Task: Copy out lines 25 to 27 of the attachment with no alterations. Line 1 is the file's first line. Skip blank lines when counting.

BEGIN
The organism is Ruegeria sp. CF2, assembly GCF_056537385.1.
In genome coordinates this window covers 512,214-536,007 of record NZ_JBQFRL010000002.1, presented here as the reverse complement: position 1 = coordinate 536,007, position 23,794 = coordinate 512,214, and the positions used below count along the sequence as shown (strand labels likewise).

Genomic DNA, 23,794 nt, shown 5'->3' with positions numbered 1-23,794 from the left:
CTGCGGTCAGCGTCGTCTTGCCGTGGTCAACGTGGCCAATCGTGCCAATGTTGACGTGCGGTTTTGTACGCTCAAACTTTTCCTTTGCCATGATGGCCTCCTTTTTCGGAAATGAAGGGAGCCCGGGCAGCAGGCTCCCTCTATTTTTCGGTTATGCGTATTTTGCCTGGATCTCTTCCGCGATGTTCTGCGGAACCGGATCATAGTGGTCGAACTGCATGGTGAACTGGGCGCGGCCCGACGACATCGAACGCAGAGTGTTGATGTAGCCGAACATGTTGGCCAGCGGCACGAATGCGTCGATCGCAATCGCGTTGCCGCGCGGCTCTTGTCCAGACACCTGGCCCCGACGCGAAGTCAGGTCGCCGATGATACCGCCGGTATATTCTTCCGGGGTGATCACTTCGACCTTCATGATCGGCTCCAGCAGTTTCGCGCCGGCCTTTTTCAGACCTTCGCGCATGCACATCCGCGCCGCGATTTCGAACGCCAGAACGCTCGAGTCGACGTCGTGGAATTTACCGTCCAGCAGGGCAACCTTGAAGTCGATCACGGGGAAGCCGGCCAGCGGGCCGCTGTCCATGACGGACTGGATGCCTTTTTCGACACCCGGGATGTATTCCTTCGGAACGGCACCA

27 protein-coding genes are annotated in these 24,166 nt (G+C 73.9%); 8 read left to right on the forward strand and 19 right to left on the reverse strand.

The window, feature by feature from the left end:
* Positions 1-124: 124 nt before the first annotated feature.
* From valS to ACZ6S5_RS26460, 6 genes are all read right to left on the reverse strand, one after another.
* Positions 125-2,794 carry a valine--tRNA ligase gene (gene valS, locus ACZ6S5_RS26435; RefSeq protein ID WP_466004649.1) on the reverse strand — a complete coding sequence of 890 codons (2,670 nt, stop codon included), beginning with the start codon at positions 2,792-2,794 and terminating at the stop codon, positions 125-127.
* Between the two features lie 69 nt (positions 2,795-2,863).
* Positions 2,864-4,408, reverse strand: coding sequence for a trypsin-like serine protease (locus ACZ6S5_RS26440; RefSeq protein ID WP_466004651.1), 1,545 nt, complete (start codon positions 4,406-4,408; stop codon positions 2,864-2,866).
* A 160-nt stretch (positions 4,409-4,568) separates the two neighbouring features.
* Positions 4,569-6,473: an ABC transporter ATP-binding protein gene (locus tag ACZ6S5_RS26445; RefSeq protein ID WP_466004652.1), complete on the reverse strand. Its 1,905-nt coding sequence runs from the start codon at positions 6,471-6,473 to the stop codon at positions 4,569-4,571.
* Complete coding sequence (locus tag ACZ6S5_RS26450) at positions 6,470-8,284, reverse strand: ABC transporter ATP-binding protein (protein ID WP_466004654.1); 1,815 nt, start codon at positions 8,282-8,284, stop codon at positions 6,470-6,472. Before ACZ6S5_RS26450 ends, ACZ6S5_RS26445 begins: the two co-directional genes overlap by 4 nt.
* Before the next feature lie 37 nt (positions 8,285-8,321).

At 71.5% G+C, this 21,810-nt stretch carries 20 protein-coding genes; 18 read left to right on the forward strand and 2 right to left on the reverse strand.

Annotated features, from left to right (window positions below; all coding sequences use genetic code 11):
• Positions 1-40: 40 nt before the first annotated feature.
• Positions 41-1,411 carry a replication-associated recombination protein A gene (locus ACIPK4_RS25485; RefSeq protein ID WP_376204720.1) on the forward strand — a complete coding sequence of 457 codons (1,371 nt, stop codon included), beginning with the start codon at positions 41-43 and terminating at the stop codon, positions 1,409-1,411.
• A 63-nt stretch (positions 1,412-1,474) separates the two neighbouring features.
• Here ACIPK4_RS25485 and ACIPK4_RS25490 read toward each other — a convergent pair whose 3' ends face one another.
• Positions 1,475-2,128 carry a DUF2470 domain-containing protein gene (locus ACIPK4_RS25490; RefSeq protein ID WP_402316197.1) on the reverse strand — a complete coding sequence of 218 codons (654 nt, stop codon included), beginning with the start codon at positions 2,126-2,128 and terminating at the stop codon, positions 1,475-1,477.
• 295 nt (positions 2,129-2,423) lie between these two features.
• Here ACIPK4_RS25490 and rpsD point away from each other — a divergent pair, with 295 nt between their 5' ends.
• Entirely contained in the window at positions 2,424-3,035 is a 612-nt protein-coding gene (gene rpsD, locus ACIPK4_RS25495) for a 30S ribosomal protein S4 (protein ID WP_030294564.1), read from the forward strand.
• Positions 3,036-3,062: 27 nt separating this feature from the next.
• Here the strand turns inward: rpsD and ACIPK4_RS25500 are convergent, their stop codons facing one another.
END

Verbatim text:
• Entirely contained in the window at positions 2,424-3,035 is a 612-nt protein-coding gene (gene rpsD, locus ACIPK4_RS25495) for a 30S ribosomal protein S4 (protein ID WP_030294564.1), read from the forward strand.
• Positions 3,036-3,062: 27 nt separating this feature from the next.
• Here the strand turns inward: rpsD and ACIPK4_RS25500 are convergent, their stop codons facing one another.